My response to the catastrophe is less dramatic, but I feel in solidarity with Diane. For the past month, I've been walking or riding my bike more often than using the bus, which is one small way for me to accept some share of responsibility for living in an oil-dependent society, and to "be the change" I want to see in the world.

I haven't owned or driven a car since 1990, partly because of that oil war, so most in-town travel since then has been by bus -- which I love because of its community-building aspects. But now, I'm trying the further step of transporting myself more frequently by human power. Yesterday, for example, I biked for the first time to and from the job I have that is the furthest distance from my house. I biked about 15 miles total, which is not a lot compared to many bicycle commuters, but, for me, it felt like a good stretch in 95 degrees. What I enjoyed, as well as the scenery and the exercise, was being out there on my decorated "love your mother (earth)" bike. Passersby seemed to appreciate the sentiment.

The bicycle revolution that has been sparking the world in recent years is a big part of the solution to our energy crisis, I believe. This gives me encouragement and a way to act in the face of our planet's dire circumstances.

AP photo of Diane being taken out of the hearing room today after speaking out on behalf of the Gulf of Mexico she knows so well

Sunday, June 6, 2010

Austin Pride

Some of us CP-ers went out to the Pride Parade in Austin last night. We stood at Congress and 3rd St. and it was great to see all the people there, both in the parade and along the route. The Public Library entry was especially cool. Lots of positive response to our signs, too, from paraders, including everyone from the police chief to the roller derby girls.

photos above by John Pesina, posted at Austin 360

Photojournalist, Alan Pogue, joins Austin Arts Hall of Fame

It's great to see local photojournalist extraordinaire, Alan Pogue, honored with one of this year's four Austin Arts Hall of Fame awards. Here is the column about Alan written by Michael Barnes from today's story in the Austin American-Statesman:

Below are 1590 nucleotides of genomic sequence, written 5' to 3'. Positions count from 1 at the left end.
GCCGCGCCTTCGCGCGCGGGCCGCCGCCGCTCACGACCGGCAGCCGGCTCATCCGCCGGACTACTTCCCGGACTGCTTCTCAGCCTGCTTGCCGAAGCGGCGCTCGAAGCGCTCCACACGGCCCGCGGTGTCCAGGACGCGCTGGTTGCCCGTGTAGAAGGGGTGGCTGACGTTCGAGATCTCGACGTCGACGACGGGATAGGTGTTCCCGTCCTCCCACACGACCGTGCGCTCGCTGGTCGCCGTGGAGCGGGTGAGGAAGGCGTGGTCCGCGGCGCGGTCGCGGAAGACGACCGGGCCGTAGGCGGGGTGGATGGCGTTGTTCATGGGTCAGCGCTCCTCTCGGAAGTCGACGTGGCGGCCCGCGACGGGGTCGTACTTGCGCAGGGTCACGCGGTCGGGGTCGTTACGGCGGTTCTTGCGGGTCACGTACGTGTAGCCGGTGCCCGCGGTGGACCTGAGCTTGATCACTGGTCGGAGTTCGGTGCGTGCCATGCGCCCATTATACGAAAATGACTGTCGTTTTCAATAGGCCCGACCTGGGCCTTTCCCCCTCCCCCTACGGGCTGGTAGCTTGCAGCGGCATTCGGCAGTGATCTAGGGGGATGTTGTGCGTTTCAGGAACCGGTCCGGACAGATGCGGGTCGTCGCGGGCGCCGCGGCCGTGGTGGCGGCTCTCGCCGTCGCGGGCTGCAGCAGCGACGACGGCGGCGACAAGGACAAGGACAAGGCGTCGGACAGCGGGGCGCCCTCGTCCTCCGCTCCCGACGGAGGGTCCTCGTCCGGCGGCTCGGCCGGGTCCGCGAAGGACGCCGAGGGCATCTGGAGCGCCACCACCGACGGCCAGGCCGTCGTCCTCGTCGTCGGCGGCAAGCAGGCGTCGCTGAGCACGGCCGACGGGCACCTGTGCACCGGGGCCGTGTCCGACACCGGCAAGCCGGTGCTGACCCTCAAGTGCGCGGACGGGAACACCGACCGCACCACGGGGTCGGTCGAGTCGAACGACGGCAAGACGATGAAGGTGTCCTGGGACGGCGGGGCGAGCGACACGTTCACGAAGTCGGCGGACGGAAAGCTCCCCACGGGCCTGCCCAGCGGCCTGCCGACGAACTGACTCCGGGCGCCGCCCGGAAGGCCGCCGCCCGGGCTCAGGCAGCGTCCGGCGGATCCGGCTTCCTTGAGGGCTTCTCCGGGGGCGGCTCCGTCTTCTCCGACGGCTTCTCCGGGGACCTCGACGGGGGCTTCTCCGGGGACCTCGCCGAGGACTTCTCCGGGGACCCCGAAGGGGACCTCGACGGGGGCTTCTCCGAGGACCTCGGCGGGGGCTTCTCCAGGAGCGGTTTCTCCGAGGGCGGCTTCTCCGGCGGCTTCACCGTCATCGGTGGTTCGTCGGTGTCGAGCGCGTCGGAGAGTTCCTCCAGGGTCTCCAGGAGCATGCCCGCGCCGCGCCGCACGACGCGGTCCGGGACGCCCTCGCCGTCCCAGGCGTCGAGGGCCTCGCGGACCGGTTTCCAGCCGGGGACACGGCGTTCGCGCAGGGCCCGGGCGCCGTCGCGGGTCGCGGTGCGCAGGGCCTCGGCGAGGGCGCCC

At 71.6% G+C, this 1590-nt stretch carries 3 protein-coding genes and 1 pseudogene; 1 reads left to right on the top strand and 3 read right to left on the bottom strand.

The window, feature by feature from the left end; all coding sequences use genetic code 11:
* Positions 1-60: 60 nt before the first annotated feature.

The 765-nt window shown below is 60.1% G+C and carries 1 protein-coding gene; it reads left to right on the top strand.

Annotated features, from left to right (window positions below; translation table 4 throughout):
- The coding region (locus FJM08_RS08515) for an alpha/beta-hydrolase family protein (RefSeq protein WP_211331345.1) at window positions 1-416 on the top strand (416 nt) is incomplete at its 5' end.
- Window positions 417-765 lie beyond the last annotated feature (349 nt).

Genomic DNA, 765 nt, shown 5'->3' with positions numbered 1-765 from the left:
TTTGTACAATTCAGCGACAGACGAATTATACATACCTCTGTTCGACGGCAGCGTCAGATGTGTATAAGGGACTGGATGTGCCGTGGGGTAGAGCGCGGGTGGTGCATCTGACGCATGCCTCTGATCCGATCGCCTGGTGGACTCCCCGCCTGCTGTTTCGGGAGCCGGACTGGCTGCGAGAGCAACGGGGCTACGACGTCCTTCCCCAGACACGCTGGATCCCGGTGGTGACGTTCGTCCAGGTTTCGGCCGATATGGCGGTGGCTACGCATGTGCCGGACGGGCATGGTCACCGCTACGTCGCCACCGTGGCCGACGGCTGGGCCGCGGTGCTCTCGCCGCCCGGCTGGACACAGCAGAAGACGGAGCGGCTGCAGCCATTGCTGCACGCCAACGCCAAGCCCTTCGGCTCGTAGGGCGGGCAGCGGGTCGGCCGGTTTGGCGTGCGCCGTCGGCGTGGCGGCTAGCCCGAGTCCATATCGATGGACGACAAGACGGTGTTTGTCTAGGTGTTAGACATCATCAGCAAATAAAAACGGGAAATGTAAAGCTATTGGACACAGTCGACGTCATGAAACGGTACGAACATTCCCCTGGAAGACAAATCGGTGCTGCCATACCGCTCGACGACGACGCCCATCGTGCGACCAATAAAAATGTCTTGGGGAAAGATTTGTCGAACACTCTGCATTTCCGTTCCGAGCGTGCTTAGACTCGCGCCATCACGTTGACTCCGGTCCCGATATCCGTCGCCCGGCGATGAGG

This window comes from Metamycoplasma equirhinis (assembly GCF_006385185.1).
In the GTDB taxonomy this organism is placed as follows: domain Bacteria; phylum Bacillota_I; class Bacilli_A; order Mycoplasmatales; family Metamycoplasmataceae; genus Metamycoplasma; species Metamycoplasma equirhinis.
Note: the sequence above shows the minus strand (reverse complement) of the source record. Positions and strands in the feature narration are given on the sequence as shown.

Austinites think of Alan Pogue as someone who records reality. Yet he also transforms that visual record into art. And, in an unfaltering way, into social justice.

Working in black and white, Pogue is best known for covering social and political movements, culture and conflict, around the world: migrant workers, prison conditions and victims of violence in Texas, Cuba, Pakistan, Haiti and Iraq, among other places.

The Corpus Christi native and Vietnam War veteran was the main photographer for the Rag newspaper from 1969 to 1977. His images appeared in publications such as The New York Times, The Washington Post, Texas Monthly and Kyodo News Japan. He has served as staff photographer for the Texas Observer for 38 years.

He has won several international awards and worked with groups such as Veterans for Peace, Global Peace Campaign and Voices in the Wilderness.

Pogue captured the essence of such Texas personalities as John Henry Faulk, Sissy Farenthold, Barbara Jordan, Molly Ivins, Ann Richards and Jim Hightower.

"The art of photography is part intellectual and part instinctual," Pogue says. "I select what I choose to photograph for its social significance, but in the act of photographing, intellectual considerations subside, my sense of hearing is muted and I move in an emotional/visual environment, not thinking in words."

— Michael Barnes

Austin Critics' Table Awards

When: 7 p.m. Monday, June 7

Where: Cap City Comedy Club, 8120 Research Blvd.

Cost: Free

photo of Alan, c. 1967, when he was a medic in Vietnam
photo from his site